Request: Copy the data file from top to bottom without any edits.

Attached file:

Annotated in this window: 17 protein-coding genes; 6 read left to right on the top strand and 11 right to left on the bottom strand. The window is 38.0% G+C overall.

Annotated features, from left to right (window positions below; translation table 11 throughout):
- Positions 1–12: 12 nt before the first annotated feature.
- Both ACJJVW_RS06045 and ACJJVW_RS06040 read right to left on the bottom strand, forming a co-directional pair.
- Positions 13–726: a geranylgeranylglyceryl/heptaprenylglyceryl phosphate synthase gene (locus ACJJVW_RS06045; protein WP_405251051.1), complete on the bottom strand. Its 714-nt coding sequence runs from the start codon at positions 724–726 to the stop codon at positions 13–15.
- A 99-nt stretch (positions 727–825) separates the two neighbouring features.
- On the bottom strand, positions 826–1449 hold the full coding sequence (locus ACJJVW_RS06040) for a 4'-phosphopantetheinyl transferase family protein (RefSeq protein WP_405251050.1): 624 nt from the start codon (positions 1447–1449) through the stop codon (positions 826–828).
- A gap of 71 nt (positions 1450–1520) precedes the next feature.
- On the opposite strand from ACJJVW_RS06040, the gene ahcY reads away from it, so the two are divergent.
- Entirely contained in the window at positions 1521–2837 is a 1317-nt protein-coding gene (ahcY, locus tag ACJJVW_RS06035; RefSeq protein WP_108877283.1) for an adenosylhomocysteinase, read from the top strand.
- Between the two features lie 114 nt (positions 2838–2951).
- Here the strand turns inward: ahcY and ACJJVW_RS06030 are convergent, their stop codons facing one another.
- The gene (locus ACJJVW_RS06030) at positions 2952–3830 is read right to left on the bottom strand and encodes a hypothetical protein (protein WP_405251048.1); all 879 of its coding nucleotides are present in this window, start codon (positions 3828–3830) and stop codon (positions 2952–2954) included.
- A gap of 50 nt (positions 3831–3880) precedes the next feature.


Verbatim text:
Annotated in this window: 17 protein-coding genes; 6 read left to right on the top strand and 11 right to left on the bottom strand. The window is 38.0% G+C overall.

Annotated features, from left to right (window positions below; translation table 11 throughout):
- Positions 1–12: 12 nt before the first annotated feature.
- Both ACJJVW_RS06045 and ACJJVW_RS06040 read right to left on the bottom strand, forming a co-directional pair.
- Positions 13–726: a geranylgeranylglyceryl/heptaprenylglyceryl phosphate synthase gene (locus ACJJVW_RS06045; protein WP_405251051.1), complete on the bottom strand. Its 714-nt coding sequence runs from the start codon at positions 724–726 to the stop codon at positions 13–15.
- A 99-nt stretch (positions 727–825) separates the two neighbouring features.
- On the bottom strand, positions 826–1449 hold the full coding sequence (locus ACJJVW_RS06040) for a 4'-phosphopantetheinyl transferase family protein (RefSeq protein WP_405251050.1): 624 nt from the start codon (positions 1447–1449) through the stop codon (positions 826–828).
- A gap of 71 nt (positions 1450–1520) precedes the next feature.
- On the opposite strand from ACJJVW_RS06040, the gene ahcY reads away from it, so the two are divergent.
- Entirely contained in the window at positions 1521–2837 is a 1317-nt protein-coding gene (ahcY, locus tag ACJJVW_RS06035; RefSeq protein WP_108877283.1) for an adenosylhomocysteinase, read from the top strand.
- Between the two features lie 114 nt (positions 2838–2951).
- Here the strand turns inward: ahcY and ACJJVW_RS06030 are convergent, their stop codons facing one another.
- The gene (locus ACJJVW_RS06030) at positions 2952–3830 is read right to left on the bottom strand and encodes a hypothetical protein (protein WP_405251048.1); all 879 of its coding nucleotides are present in this window, start codon (positions 3828–3830) and stop codon (positions 2952–2954) included.
- A gap of 50 nt (positions 3831–3880) precedes the next feature.